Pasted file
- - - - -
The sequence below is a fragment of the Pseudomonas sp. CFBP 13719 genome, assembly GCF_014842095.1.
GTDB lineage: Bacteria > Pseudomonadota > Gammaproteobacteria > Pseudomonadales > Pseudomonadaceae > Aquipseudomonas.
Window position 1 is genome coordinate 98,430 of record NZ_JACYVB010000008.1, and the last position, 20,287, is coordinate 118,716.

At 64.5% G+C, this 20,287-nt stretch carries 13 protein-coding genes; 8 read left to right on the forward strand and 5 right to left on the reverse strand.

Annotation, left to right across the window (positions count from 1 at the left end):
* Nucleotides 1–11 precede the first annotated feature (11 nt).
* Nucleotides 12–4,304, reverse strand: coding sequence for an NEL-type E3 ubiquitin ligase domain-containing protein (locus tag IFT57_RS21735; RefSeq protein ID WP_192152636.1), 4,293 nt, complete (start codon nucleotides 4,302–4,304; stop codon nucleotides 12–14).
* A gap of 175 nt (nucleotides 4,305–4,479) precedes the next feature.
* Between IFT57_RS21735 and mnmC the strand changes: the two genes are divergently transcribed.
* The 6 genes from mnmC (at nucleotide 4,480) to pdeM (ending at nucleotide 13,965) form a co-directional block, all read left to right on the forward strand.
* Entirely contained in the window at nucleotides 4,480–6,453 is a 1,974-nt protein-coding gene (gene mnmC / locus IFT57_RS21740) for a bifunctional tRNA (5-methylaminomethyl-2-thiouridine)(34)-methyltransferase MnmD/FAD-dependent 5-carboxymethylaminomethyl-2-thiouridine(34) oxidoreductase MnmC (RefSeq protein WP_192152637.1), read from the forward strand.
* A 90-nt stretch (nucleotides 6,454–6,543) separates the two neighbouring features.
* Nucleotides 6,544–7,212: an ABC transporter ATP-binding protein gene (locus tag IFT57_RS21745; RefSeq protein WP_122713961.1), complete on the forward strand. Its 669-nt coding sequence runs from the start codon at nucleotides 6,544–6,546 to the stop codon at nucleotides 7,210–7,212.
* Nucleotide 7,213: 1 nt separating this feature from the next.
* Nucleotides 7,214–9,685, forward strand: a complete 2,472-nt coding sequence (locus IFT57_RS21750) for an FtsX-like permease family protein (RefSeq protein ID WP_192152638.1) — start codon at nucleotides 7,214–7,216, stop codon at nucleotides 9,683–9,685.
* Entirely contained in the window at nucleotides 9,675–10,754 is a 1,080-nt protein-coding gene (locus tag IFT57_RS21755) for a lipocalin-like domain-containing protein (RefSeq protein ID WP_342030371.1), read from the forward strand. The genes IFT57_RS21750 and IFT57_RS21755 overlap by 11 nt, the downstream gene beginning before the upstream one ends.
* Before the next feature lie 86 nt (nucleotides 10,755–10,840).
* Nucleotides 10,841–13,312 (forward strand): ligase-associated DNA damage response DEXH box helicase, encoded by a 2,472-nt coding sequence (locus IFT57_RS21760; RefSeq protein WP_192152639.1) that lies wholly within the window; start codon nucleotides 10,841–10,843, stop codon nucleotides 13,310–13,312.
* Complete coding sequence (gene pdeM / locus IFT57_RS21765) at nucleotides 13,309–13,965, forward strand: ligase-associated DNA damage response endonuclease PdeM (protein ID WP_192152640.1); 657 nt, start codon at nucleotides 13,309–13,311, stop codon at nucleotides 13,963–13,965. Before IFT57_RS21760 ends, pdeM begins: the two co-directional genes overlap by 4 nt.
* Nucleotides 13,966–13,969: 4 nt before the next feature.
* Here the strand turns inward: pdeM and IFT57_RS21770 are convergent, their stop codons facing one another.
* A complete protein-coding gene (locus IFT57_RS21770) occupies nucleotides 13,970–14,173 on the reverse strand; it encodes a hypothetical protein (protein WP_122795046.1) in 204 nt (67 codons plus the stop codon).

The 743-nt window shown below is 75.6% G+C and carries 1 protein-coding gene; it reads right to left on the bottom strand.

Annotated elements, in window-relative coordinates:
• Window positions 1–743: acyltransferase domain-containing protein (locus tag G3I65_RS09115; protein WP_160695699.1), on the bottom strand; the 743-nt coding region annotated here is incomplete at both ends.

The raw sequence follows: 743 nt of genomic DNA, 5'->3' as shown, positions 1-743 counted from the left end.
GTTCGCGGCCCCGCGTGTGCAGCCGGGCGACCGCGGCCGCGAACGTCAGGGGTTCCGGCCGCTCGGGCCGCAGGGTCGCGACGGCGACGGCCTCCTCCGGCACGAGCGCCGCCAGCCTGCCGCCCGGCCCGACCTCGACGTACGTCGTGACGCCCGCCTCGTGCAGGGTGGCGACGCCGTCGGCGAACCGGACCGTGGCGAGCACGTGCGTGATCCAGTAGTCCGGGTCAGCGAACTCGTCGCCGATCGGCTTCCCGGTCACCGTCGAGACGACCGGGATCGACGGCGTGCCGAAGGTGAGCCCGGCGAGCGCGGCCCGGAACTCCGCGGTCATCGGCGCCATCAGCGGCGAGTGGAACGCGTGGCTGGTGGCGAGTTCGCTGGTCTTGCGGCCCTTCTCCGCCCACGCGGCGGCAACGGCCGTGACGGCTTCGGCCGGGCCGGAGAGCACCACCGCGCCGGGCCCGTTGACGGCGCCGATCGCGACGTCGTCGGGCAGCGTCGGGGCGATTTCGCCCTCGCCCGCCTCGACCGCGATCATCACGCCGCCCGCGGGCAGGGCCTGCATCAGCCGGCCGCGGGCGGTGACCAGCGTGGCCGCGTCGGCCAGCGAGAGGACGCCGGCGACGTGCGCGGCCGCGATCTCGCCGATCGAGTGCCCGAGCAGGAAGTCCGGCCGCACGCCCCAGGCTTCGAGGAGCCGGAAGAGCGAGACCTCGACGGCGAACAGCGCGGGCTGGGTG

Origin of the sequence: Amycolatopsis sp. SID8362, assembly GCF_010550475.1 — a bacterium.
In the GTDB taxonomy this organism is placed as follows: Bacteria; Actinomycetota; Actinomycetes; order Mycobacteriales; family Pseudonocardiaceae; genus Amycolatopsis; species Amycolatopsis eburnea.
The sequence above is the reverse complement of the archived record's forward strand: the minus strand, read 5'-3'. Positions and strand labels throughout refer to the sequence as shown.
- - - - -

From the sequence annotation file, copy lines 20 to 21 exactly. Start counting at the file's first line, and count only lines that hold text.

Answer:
* Nucleotides 13,966–13,969: 4 nt before the next feature.
* Here the strand turns inward: pdeM and IFT57_RS21770 are convergent, their stop codons facing one another.